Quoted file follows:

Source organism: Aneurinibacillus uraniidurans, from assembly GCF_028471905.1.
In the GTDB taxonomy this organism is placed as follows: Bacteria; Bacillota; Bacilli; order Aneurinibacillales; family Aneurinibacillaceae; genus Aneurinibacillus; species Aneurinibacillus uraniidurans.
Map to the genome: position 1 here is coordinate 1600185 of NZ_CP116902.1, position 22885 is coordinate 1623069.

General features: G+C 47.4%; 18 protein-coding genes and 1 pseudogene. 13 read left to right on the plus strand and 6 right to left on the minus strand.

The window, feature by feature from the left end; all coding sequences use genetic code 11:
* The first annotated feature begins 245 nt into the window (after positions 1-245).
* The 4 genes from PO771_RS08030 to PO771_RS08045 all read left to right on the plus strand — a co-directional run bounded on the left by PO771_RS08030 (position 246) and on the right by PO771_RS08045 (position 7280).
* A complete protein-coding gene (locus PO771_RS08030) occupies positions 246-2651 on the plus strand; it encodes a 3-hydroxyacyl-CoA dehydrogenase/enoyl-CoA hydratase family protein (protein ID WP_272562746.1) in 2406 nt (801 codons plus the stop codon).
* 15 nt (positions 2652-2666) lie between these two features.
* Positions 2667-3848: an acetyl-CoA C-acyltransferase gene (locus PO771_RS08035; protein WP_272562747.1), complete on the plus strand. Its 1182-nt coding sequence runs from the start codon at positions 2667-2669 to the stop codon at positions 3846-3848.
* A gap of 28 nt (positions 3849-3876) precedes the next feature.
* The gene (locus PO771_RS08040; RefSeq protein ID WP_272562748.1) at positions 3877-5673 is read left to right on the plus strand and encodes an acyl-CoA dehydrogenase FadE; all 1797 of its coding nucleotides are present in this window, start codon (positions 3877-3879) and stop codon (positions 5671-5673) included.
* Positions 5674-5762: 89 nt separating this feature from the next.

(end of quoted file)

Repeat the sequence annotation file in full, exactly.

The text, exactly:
Source organism: Aneurinibacillus uraniidurans, from assembly GCF_028471905.1.
In the GTDB taxonomy this organism is placed as follows: Bacteria; Bacillota; Bacilli; order Aneurinibacillales; family Aneurinibacillaceae; genus Aneurinibacillus; species Aneurinibacillus uraniidurans.
Map to the genome: position 1 here is coordinate 1600185 of NZ_CP116902.1, position 22885 is coordinate 1623069.

General features: G+C 47.4%; 18 protein-coding genes and 1 pseudogene. 13 read left to right on the plus strand and 6 right to left on the minus strand.

The window, feature by feature from the left end; all coding sequences use genetic code 11:
* The first annotated feature begins 245 nt into the window (after positions 1-245).
* The 4 genes from PO771_RS08030 to PO771_RS08045 all read left to right on the plus strand — a co-directional run bounded on the left by PO771_RS08030 (position 246) and on the right by PO771_RS08045 (position 7280).
* A complete protein-coding gene (locus PO771_RS08030) occupies positions 246-2651 on the plus strand; it encodes a 3-hydroxyacyl-CoA dehydrogenase/enoyl-CoA hydratase family protein (protein ID WP_272562746.1) in 2406 nt (801 codons plus the stop codon).
* 15 nt (positions 2652-2666) lie between these two features.
* Positions 2667-3848: an acetyl-CoA C-acyltransferase gene (locus PO771_RS08035; protein WP_272562747.1), complete on the plus strand. Its 1182-nt coding sequence runs from the start codon at positions 2667-2669 to the stop codon at positions 3846-3848.
* A gap of 28 nt (positions 3849-3876) precedes the next feature.
* The gene (locus PO771_RS08040; RefSeq protein ID WP_272562748.1) at positions 3877-5673 is read left to right on the plus strand and encodes an acyl-CoA dehydrogenase FadE; all 1797 of its coding nucleotides are present in this window, start codon (positions 3877-3879) and stop codon (positions 5671-5673) included.
* Positions 5674-5762: 89 nt separating this feature from the next.